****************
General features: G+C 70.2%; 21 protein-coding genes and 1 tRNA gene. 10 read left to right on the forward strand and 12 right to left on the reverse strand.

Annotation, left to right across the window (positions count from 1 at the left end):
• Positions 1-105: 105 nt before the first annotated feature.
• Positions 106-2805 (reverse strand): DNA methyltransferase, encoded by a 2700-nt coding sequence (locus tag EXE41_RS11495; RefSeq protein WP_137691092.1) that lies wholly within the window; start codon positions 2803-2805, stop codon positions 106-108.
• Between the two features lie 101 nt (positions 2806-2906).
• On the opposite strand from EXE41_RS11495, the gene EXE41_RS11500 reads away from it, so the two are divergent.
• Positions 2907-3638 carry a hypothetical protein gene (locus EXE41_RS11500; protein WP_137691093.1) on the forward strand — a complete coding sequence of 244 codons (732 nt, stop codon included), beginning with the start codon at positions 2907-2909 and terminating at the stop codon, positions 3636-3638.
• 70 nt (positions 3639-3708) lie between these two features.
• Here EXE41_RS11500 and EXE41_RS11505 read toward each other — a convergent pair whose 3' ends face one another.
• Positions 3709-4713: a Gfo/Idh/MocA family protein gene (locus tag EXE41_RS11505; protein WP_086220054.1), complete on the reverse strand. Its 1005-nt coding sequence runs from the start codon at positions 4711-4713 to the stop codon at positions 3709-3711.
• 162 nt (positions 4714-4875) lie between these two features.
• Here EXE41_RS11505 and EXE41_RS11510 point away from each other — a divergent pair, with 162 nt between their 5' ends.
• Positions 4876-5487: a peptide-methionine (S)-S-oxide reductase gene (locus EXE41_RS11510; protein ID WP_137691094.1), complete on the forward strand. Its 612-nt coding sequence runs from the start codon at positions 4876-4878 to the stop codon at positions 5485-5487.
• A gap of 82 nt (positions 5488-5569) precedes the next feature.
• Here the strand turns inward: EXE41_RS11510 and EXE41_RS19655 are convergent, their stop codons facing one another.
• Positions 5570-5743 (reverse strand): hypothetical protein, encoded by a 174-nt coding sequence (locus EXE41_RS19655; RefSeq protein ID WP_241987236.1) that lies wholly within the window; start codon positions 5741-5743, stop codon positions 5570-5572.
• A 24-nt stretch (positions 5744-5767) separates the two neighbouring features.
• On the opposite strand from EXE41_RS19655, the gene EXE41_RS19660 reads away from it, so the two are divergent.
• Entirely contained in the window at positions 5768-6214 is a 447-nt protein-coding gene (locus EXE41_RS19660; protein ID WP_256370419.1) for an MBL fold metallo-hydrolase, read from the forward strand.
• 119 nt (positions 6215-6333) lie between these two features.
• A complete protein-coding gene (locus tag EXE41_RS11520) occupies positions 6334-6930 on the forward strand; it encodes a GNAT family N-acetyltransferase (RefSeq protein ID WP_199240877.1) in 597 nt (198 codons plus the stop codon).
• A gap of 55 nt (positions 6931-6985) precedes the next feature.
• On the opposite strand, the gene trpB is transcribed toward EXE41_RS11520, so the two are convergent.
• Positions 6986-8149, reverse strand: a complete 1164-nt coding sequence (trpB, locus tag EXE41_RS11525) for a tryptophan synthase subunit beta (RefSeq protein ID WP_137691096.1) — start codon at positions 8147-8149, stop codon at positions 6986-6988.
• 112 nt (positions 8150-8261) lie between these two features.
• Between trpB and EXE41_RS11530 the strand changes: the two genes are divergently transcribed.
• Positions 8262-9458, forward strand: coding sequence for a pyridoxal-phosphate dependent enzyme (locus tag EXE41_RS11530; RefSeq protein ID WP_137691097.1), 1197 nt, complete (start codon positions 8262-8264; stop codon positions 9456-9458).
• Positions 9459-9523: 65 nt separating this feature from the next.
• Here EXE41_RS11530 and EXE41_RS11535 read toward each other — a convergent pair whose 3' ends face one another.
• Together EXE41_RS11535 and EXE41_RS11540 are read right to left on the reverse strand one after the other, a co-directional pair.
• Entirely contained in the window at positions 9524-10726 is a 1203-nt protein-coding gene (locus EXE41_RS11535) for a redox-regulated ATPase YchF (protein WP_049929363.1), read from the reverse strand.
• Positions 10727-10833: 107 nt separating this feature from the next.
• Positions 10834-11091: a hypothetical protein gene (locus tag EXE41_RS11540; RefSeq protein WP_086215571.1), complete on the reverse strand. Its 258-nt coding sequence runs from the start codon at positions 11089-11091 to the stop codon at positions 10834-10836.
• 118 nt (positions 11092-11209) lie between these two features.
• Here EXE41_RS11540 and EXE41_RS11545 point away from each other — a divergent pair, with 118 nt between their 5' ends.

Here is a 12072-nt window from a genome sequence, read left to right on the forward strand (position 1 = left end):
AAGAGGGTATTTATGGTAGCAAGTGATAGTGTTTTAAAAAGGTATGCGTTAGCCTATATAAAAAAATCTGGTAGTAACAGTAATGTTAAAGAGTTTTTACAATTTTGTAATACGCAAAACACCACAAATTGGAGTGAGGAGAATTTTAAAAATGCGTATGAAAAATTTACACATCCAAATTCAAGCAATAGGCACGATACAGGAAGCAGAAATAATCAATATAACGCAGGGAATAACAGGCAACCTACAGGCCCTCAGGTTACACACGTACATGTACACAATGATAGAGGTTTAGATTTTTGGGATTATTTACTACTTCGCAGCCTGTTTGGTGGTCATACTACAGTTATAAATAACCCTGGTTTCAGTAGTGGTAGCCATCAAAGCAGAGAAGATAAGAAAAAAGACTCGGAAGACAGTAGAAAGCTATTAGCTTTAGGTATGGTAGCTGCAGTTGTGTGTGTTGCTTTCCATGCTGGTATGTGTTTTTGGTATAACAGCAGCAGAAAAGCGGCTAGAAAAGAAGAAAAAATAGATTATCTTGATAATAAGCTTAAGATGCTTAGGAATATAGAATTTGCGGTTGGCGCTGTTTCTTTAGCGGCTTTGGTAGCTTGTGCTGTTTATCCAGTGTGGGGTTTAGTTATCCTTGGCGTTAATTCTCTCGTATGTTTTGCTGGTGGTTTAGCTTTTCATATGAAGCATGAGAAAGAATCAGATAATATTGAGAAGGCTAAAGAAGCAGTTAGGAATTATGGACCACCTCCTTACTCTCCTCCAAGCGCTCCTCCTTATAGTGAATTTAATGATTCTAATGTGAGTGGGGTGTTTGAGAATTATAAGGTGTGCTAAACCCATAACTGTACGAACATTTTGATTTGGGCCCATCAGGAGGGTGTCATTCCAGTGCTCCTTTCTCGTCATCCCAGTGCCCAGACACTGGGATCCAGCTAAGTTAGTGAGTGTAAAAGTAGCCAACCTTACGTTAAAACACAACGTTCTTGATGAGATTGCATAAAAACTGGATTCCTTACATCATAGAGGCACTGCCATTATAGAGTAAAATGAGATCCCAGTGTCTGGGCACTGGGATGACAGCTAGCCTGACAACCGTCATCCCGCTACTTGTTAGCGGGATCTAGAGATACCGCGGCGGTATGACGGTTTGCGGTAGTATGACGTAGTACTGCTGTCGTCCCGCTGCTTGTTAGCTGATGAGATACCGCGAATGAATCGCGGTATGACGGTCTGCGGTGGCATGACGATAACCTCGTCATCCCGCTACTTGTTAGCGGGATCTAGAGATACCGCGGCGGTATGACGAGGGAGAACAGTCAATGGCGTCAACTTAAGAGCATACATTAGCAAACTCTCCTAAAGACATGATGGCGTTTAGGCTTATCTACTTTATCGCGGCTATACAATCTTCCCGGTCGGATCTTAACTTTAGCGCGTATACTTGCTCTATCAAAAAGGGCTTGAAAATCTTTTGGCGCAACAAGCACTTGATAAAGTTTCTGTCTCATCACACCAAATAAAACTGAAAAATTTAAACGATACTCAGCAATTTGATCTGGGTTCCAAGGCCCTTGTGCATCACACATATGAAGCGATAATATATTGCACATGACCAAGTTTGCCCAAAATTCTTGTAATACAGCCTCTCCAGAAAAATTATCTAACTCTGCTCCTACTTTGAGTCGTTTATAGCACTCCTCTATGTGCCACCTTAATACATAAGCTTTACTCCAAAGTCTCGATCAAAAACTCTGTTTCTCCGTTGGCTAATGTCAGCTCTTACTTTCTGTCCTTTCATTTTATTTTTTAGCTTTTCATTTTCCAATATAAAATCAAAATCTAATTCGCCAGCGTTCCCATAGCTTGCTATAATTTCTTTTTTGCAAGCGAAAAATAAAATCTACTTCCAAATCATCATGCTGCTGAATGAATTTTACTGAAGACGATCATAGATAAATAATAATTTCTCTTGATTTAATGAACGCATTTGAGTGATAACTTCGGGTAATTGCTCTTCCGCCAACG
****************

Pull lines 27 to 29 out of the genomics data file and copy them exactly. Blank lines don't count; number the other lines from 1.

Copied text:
• Positions 8262-9458, forward strand: coding sequence for a pyridoxal-phosphate dependent enzyme (locus tag EXE41_RS11530; RefSeq protein ID WP_137691097.1), 1197 nt, complete (start codon positions 8262-8264; stop codon positions 9456-9458).
• Positions 9459-9523: 65 nt separating this feature from the next.
• Here EXE41_RS11530 and EXE41_RS11535 read toward each other — a convergent pair whose 3' ends face one another.